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Wiccan Beliefs & Practices: With Rituals for Solitaries & Covens

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  • Anonymous

    Posted October 24, 2001


    There are a lot of problems with this book. The author spends a great deal of time assuring the reader that 'no one has the right to tell other practitioners that they are doing it all wrong' and then goes on to say that if you're not practicing a Celtic based system that you're not practicing Wicca. In one example the author writes: 'I personally feel that it is impossible to have a Wiccan Tradition such as Egyptian Wicca.' In chapter one, Cantrell states that if you 'change the basics' of Wiccan practice then you 'step outside of that philosophy and develop a path of worship that fails to address those basics or subverts the old methods, you are no longer practicing Wicca.' Then in chapter 3 he goes on to discuss how he doesn't use the basic ritual tools of Wiccan practice. Of the wand, Cantrell writes: 'Like the besom and the sword, the wand is something I have never used.' His comment on the chalice reads: 'The another of those tools for which I personally have found very little applications.' While I admire the courage of this 'High Priest' to admit that he is essentially clueless about how to use the basic ritual tools of the religion he practices, I found myself wondering many times how he ever rose to the level of High Priest to begin with. Among those authors that Cantrell says were most influential on his thinking, he lists Edain McCoy. McCoy is the author that wrote about how the ancient Druids used the potato as a mother symbol, with its many eyes. Of course, the potato is a New World plant and was entirely unknown to the Druids, since it was not brought to Ireland until after the discovery of America. However, Cantrell's admiration for McCoy does help to explain the poor and incorrect historical data he provides in his own book. It was difficult to wade through the text because the author continually goes on and on reminding the reader on almost every page that everything is simply his own personal view. He also apologizes a great deal throughout the book in an attempt to please everyone in every tradition, which became very boring. In addition to the inaccurate historical information, the author also gives incorrect information on various deities and provides inaccurate overviews of several Craft traditions. In my opinion Cantrell's book is an extremely poor book on Wicca, filled with misinformation and misdirection, and should be avoided as it undermines the integrity of the Craft and will confuse new seekers.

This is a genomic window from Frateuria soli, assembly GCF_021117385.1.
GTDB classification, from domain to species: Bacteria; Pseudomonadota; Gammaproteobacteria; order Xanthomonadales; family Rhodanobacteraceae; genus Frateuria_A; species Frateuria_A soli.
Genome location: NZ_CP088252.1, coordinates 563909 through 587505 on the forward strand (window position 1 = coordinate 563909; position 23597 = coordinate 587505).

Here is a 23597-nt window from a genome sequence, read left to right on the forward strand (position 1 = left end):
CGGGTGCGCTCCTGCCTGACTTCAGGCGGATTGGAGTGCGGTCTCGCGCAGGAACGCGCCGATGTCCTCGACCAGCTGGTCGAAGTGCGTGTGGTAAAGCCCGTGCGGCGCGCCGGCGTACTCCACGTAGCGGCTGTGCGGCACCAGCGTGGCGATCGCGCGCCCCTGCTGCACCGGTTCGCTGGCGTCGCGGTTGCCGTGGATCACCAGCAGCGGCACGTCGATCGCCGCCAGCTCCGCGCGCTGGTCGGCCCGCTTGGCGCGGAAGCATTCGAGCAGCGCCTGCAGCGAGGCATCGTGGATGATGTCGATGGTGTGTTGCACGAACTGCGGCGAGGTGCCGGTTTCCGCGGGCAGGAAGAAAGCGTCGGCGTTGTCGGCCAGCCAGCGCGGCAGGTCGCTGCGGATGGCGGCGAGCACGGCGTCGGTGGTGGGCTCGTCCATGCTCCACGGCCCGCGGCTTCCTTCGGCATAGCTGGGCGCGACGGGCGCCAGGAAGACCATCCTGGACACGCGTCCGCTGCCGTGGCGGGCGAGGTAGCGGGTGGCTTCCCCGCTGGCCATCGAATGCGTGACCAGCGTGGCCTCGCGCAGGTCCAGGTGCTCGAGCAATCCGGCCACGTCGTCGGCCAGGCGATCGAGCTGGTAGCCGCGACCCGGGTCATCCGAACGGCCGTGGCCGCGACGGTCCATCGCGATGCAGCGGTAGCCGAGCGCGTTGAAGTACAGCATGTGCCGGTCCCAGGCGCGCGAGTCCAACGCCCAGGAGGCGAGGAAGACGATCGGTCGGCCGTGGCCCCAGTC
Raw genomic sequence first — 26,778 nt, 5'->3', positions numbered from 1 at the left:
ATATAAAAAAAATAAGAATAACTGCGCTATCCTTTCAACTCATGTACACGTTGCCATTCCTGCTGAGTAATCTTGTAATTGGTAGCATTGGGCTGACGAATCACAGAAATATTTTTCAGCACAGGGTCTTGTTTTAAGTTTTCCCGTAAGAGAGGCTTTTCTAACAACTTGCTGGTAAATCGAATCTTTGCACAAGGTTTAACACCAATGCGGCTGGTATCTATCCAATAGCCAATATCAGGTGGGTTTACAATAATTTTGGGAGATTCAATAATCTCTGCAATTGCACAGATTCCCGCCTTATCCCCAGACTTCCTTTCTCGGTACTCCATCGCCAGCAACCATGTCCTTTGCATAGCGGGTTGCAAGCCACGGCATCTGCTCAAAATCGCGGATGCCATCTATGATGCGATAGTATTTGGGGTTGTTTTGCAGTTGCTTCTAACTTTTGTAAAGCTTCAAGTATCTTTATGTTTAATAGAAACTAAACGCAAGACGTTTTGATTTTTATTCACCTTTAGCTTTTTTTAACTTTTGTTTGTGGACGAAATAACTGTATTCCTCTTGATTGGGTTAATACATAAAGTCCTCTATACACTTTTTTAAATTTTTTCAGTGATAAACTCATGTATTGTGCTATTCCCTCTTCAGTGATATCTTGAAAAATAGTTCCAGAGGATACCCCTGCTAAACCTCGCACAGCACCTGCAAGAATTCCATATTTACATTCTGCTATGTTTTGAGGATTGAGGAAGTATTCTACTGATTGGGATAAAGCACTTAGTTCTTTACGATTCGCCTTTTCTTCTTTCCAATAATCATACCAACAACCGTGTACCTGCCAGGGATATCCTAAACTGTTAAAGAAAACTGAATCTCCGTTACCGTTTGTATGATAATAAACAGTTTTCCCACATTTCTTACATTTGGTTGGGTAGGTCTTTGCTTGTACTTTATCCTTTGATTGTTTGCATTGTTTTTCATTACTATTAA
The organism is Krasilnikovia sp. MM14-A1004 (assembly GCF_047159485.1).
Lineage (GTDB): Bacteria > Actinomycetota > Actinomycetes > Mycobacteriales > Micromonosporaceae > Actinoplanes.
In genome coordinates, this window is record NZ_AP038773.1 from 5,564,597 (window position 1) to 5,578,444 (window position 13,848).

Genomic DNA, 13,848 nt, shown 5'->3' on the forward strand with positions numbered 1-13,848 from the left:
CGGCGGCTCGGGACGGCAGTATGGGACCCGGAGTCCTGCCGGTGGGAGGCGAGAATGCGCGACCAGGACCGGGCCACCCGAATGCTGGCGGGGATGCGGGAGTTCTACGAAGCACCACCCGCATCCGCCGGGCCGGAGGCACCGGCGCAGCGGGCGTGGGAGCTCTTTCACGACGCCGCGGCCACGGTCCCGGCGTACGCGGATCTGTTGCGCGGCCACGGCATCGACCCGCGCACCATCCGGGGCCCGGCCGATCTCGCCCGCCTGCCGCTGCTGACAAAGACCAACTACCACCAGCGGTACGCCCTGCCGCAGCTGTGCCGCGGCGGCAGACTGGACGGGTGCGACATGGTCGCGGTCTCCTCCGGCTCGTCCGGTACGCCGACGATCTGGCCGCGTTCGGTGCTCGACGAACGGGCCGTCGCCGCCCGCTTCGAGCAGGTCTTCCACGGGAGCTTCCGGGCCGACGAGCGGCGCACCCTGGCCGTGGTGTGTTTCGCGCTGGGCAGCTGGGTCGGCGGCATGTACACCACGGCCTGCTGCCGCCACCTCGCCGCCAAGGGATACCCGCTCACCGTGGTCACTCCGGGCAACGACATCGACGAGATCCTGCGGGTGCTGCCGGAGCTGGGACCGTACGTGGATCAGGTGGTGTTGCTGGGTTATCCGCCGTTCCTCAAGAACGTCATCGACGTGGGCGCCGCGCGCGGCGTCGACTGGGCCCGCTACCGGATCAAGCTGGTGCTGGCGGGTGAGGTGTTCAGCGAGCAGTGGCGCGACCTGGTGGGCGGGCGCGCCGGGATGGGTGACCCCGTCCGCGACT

3 out of 3 people found this review helpful.

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  • Anonymous

    Posted August 14, 2005

    Wiccan Beliefs and Practices: With Rituals for Solitaries and Covens

    I think this was a wonderful beginner book. It was one of my 1st books I bought and I love it! People do need to understand to just use the information that you are comfortable with and skip the information that is confusing. I thought this was a great starter book. I recommend it.

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  • Anonymous

    Posted August 1, 2005

    Wiccan Beliefs and Practices: With Rituals for Solitaries and Covens

    I liked this book. It had alot of good information in here. I use it often. People need to realize that these books are just suggestions. Read as much as you can about wicca and use what you want. Some people use wands, some people don't. Nothing wrong with that. Good book for the beginner & will not confuse you.

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  • Anonymous

    Posted March 29, 2004

    for someone not wanting an 'insta wiccan, just add water' book

    i have recently begun my study of the Wiccan religion. I have found this book to be very helpful because it isnt just another one of those 'How to be Wiccan in ten easy steps' books. This book actually gets into a good explanation about the many aspects the Craft, while maintaining itself as an interessting read, and not turning into a monotonous lecture. It answered most of the questions I had quite well. One thing i liked in particular is, that through out the course of the book the author keeps reminding you that these are his thoughts about the specific topic at hand, which i think is very important to remember, due to the nature of the Wiccan religion. For anyone serious about learning about the Wiccan religion, i would highly recommend this book

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